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Title: Gardener  
Author: World Heritage Encyclopedia
Language: English
Subject: Climate-friendly gardening, Ernie Wasson, Friedrich Leo von Rottenberger, William Burnes, Garden
Collection: Horticulture and Gardening, Horticulturists and Gardeners, Occupations
Publisher: World Heritage Encyclopedia


Gardeners at work, painting by Abel Grimmer, Flemish painter, 1607

A gardener is someone who practices gardening, either professionally or as a hobby.


  • Gardeners 1
  • Garden design and maintenance 2
  • Design 3
  • Maintenance 4
  • See also 5
  • References 6


Hendrick Danckerts, Royal Gardener John Rose and King Charles II, 1675

A gardener is any person involved in gardening,[1] arguably the oldest occupation, from the hobbyist in a residential garden, the homeowner supplementing the family food with a small vegetable garden or orchard, to an employee in a plant nursery or the head gardener in a large estate.

Garden design and maintenance

The garden designer is someone who will design the garden, and the gardener is the person who will undertake the work to produce the desired outcome.


The term gardener is also used to describe garden designers and landscape gardeners, who are involved chiefly in the design of gardens, rather than the practical aspects of horticulture. Garden design is considered to be an art in most cultures, distinguished from gardening, which generally means garden maintenance. Vita Sackville-West, Gertrude Jekyll and William Robinson were garden designers as well as gardeners.[2]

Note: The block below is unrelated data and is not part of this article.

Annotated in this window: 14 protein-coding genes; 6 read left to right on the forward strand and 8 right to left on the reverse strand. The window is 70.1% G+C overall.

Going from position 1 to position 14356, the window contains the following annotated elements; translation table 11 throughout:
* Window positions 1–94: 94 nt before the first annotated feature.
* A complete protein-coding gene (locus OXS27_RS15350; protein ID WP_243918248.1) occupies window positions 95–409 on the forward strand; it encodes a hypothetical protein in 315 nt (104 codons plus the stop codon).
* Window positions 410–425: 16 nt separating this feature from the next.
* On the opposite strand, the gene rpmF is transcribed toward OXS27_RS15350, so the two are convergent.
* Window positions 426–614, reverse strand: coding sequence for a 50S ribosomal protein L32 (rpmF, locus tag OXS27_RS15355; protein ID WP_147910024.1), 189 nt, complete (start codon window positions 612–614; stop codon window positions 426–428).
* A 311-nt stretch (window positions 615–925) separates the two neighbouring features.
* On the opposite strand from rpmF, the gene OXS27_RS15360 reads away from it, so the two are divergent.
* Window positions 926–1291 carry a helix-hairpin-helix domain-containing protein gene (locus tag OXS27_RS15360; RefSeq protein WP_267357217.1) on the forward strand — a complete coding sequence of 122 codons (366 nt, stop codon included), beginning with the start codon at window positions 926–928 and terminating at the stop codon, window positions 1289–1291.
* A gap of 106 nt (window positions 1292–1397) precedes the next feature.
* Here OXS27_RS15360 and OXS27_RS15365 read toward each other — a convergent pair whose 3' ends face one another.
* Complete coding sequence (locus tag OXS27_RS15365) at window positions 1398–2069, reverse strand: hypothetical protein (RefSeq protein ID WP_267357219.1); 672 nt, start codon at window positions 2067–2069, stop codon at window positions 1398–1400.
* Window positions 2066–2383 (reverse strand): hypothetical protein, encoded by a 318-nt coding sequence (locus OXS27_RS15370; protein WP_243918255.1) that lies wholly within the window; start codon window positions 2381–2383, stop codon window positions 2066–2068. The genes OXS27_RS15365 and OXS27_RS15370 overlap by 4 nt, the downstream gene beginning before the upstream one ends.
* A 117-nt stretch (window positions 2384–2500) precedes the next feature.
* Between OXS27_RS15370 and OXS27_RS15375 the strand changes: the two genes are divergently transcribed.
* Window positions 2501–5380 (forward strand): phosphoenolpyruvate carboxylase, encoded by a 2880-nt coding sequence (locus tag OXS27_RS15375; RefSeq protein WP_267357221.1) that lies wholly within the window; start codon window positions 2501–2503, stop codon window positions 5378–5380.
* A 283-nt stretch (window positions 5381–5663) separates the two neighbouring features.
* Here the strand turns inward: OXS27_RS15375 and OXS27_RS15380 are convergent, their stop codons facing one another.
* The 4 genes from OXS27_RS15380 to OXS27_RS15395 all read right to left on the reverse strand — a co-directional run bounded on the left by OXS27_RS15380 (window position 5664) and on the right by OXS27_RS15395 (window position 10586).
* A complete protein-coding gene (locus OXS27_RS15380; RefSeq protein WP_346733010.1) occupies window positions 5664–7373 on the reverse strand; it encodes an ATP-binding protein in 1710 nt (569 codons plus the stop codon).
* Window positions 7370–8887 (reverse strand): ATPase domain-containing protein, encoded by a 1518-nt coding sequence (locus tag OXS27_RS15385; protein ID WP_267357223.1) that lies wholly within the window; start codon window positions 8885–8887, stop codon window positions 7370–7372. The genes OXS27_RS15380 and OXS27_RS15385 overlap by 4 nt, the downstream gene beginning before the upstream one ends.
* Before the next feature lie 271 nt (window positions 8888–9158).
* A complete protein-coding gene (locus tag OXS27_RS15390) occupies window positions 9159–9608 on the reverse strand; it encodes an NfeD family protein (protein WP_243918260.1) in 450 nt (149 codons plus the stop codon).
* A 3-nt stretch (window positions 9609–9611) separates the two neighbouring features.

Garden design is the creation of a plan for the construction of garden, in a design process. The product is the garden, and the garden designers attempt to optimize the given general conditions of the soil, location and climate, ecological, and geological conditions and processes to choose the right plants in corresponding conditions. The design can include different themes such as perennial, butterfly, wildlife, Japanese, water, tropical, or shade gardens.[3] In 18th-century Europe, country estates were refashioned by landscape gardeners into formal gardens or landscaped park lands, such as at Versailles, France, or Stowe, England. Today, landscape architects and garden designers continue to design both private garden spaces, residential estates and parkland, public parks and parkways to site planning for campuses and corporate office parks. Professional landscape designers are certified by the Association of Professional Landscape Designers.[4]


The designer also provides directions and supervision during construction, and the management of establishment and maintenance once the garden has been created. The gardener is the person who has the skill to maintain the garden's design.

The gardener's labor during the year include planting flowers and other plants, weeding, pruning, grafting, removal of dead flowers, mixing and preparation of insecticides and other products for treating pests, and tending garden compost. Weeds tend to thrive at the expense of the more refined edible or ornamental plants. Gardeners need to control weeds using physical or chemical methods to stop weeds from reaching a mature stage of growth when they could be harmful to domesticated plants. Early activities, such as starting young plants from seeds for later transplantation, are usually performed in April to May.

See also


  1. ^ "Gardener". The Free Dictionary. Retrieved 1 October 2013. 
  2. ^ Geoffrey Allan Jellicoe; Susan Jellicoe (1987). The Landscape of Man: Shaping the Environment from Prehistory to the Present Day. Thames and Hudson.  
  3. ^ "Flower Gardens Care and Supplies". Retrieved 2010-06-04. 
  4. ^ "APLD". Association of Professional Landscape Designers. Retrieved 1 October 2013. 
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